There is so much more to see and do in Hanoi in addition to touring the Old Quarter and French Quarter. Among our most interesting experiences were:
Surviving Hanoi’s Motorbike Culture. One of the first things you will notice is the city is dominated by motorbikes, which are much less expensive and can zip though traffic and small lanes much more efficiently than cars. These mosquito-like transports are everywhere, they continually buzz and honk horns and they attack in huge, unrelenting swarms. (OK, they don’t actually attack. Although they will do all in their power to intimidate you, they will always, somehow, manage to miss you.) They also take over virtually every empty spot in the city. Although they drive primarily on the street, they have turned the sidewalks into parking lots. They seem to take pride in parking in ways that make sidewalks impassable and sometimes block access to stores.We even saw one zip through the aisle of a storefront restaurant into a passageway that led to a courtyard in which it parked. And if a passageway is too narrow for its handlebars, no problem. As one of our guides showed us, they will chisel a groove into the wall in a way that will allow the handlebars to fit in narrow spaces. Meanwhile, everybody finds ways to make money from motorbikes.
- Owners rent their bikes and themselves out as low-cost taxis.
- Anyone with spare space opens a motorbike parking lot
- The streets are filled with mechanics who can perform emergency bike surgery along the side of a road.We saw one person rebuilding an engine on a street corner.
Since you can’t escape motorbikes, you have to learn to live with them. This requires continual trade offs between assertiveness and caution; such as by taking advantage of any tiny break in the traffic to begin a slow, steady, predictable path walking through incoming fire and when you are walking in the only space the bikes left open to you, by ignoring their persistent horn honks and continuing of your own course.
Sampling Street Food. Street food is a way of life in Hanoi. Virtually any type of food you could want, from soups, to stews, to dumplings, to skewers, to fruits, to desserts–and ubiquitous banana leaves filled with some type of sticky rice–is available on every city street. And some of it is very good. Just as importantly, for city dwellers, eating street food is a social affair. Virtually nobody, we have been told, eats breakfast at home and relatively few eat lunch in their homes. Street food stalls provide a place to catch up with friends, meet new friends, share gossip and learn what’s going on in your neighborhood. Even those who choose to eat inside often cook their food on the streets, both since they don’t have room or ventilation in their homes, or just to catch up with friends.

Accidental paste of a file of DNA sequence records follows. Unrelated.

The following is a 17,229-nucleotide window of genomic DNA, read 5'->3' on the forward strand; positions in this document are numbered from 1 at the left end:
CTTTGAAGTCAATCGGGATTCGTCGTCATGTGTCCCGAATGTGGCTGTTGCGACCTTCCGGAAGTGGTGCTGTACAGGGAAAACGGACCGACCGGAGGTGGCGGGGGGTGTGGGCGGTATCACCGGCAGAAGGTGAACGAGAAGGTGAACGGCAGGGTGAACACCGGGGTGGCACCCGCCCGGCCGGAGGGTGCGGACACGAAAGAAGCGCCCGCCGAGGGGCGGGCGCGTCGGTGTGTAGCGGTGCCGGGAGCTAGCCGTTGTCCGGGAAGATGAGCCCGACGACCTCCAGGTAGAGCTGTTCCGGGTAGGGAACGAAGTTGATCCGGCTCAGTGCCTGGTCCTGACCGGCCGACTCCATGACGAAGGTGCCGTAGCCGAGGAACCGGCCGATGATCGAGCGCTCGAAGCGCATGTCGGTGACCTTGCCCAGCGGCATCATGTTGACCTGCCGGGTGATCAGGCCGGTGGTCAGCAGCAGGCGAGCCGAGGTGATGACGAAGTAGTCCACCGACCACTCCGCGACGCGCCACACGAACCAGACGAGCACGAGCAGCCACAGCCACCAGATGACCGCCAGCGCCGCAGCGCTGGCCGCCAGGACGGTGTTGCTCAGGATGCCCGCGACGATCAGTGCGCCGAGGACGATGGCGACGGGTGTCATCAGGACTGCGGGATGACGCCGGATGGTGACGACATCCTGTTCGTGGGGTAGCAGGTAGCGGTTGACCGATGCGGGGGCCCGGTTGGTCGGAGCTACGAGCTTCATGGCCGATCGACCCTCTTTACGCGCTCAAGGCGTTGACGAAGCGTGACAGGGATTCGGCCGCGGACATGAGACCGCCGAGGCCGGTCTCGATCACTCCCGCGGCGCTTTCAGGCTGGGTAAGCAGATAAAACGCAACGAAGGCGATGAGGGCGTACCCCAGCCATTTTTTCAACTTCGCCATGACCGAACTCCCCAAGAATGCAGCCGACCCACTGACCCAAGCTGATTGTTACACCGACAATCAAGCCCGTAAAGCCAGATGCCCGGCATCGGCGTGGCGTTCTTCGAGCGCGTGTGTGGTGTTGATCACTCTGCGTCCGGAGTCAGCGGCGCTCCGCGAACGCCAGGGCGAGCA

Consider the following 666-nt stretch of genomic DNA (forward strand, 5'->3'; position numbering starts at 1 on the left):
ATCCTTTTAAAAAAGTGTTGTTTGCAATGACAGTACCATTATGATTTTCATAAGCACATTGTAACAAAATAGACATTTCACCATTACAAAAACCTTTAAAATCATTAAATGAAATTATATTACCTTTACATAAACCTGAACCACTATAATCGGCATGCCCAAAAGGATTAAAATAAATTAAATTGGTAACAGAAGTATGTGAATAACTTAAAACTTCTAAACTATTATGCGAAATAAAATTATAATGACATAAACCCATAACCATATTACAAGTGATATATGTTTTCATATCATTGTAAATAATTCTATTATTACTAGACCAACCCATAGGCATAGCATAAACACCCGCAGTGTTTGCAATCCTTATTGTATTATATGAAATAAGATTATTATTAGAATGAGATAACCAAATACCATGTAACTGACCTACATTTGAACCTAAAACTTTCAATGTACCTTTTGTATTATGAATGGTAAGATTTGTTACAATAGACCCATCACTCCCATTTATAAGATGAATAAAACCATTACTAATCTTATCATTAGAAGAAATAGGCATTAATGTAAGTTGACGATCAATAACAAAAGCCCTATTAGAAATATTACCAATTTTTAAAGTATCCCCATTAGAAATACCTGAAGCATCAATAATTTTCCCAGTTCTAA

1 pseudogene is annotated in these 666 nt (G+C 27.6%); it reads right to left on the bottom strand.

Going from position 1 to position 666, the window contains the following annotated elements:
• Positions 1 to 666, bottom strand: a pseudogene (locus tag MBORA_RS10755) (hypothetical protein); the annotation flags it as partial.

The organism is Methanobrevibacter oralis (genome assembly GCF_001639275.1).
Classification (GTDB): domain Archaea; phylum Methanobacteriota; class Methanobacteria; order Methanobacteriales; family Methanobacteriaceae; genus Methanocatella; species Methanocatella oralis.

Visiting Ho Chi Ninh—”Uncle” Ho, who is the father of the country, is honored by a large complex that contains his incredibly popular, massive and imposing mausoleum (which houses his embalmed body, for which there’s is always a long line), his house (a very modest, but pretty teak building in a small wooded park on the grounds of the former Presidential Palace–which Ho refused to live in–and contains many of his personal items), the One Pillar Pagoda (a shrine built atop a single large pedestal) and the Ho Chi Minh Museum (a large, architecturally interesting contemporary building that commemorates his early life and portrays the company’s struggle for independence via imagery). After going through security and following the lines (and getting yelled at for trying to cross a sidewalk in the wrong spot), we got into a line to go visit Ho’s embalmed body. Although the line moved fairly quickly, just as we got to the head of the line, we were halted for a group of several hundred dignitaries to go in front of us. Fortunately, the line does moves quickly. After all, it doesn’t take long to view a body in a glass box. Very reminiscent of Red Square in Moscow when we visited Lenin’s body. While this time, Joyce didn’t have any machine guns aimed at her for walking 5 inches outside of the lines drawn on the sidewalk, we were told to take our hands out of our pockets. Of course, normal respect was required such as no hats,no sunglasses, no water bottles, no talking etc. All I can say is that he was very pale.